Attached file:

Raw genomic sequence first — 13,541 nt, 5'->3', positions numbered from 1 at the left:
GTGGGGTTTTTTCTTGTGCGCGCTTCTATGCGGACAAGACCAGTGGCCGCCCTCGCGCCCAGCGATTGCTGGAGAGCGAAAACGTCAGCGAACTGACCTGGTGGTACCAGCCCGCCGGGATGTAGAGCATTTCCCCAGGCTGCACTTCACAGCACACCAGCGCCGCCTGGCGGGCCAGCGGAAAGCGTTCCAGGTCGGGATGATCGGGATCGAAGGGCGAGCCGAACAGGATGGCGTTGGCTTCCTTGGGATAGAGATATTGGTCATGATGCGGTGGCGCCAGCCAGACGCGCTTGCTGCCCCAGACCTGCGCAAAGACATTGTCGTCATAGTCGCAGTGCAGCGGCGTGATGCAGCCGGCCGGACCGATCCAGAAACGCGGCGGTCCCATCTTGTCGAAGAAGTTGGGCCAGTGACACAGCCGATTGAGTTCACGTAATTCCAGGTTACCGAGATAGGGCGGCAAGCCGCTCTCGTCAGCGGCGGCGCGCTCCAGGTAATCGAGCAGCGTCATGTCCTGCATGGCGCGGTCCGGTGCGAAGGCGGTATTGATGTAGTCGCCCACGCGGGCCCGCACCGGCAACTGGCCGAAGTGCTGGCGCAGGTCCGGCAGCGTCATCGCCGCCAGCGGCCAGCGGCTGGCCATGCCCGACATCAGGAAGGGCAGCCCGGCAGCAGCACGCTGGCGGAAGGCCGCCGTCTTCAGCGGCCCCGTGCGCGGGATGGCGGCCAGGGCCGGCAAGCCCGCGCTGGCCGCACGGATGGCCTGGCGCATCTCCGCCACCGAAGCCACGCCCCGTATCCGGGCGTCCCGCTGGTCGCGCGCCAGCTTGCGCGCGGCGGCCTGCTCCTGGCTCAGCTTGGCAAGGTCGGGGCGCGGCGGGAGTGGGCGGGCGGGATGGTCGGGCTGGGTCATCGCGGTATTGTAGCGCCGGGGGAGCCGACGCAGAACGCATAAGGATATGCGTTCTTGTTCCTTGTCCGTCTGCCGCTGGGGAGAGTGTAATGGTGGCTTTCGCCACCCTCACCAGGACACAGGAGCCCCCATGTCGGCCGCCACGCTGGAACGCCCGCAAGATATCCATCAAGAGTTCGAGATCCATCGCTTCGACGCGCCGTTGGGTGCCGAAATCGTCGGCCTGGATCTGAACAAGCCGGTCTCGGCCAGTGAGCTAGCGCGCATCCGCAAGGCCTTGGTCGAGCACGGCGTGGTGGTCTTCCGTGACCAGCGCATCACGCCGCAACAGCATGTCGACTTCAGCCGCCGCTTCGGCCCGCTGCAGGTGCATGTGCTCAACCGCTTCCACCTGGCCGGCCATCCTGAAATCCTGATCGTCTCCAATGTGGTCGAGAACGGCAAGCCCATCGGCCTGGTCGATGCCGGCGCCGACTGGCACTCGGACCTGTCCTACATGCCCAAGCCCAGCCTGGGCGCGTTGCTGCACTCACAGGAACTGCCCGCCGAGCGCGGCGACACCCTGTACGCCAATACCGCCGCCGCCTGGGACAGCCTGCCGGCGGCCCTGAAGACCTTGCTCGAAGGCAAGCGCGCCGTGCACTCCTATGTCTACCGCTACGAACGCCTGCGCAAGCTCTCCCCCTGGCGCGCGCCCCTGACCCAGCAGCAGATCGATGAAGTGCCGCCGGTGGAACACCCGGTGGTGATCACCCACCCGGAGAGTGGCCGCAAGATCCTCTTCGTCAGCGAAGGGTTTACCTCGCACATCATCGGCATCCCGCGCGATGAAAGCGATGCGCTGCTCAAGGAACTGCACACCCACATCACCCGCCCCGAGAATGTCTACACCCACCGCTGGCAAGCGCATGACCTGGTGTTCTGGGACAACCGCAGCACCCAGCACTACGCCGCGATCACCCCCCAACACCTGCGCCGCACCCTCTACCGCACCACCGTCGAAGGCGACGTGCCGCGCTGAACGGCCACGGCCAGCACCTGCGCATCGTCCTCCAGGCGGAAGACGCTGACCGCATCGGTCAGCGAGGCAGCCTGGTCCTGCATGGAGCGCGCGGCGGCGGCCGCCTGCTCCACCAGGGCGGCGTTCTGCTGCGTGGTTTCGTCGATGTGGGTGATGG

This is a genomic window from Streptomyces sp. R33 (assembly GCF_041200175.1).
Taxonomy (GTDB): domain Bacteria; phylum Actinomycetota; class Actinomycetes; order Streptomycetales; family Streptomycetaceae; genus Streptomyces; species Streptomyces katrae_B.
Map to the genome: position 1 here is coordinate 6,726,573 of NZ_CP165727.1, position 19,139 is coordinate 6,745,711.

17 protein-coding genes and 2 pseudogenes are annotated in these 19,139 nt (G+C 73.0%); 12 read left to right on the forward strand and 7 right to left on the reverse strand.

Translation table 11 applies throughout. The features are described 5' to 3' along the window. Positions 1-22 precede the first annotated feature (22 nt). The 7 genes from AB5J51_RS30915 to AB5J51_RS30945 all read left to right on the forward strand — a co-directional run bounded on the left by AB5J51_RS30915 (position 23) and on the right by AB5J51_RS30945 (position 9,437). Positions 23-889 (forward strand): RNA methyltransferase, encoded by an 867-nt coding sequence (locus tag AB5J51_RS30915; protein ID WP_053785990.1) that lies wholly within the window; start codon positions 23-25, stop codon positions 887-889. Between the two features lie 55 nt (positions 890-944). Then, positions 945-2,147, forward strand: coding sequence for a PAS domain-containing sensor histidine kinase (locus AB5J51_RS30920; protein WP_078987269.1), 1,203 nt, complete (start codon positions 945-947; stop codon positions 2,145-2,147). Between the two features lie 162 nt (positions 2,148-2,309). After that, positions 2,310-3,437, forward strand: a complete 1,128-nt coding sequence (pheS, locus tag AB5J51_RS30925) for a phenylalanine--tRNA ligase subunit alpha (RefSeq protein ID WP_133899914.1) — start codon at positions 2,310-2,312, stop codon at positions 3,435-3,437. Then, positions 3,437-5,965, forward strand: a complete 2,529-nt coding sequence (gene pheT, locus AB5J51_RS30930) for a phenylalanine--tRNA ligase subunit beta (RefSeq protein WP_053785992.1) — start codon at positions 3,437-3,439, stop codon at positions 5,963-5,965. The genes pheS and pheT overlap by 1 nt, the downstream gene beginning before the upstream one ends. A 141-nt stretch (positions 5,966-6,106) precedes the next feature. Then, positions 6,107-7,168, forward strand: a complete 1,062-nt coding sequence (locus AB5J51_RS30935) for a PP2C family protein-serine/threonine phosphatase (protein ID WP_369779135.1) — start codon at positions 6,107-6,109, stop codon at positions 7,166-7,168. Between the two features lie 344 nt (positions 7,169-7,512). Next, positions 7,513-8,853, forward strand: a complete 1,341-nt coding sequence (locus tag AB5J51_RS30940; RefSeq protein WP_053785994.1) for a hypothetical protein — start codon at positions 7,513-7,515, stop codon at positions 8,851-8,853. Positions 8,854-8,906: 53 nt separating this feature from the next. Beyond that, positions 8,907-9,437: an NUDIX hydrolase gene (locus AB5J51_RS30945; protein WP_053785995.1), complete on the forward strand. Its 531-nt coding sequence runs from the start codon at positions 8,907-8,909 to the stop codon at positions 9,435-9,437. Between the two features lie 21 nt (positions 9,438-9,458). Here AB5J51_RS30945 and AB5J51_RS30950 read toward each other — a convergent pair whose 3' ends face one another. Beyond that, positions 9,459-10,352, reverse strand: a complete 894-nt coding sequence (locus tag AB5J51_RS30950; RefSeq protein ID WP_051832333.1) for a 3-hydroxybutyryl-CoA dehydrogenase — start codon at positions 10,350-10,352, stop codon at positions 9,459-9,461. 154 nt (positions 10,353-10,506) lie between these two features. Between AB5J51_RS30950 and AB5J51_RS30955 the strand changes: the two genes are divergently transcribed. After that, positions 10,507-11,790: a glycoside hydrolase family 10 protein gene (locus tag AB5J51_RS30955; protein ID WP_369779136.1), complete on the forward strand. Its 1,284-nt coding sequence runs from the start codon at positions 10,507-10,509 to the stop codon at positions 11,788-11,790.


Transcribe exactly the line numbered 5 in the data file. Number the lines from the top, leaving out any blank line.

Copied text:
Map to the genome: position 1 here is coordinate 6,726,573 of NZ_CP165727.1, position 19,139 is coordinate 6,745,711.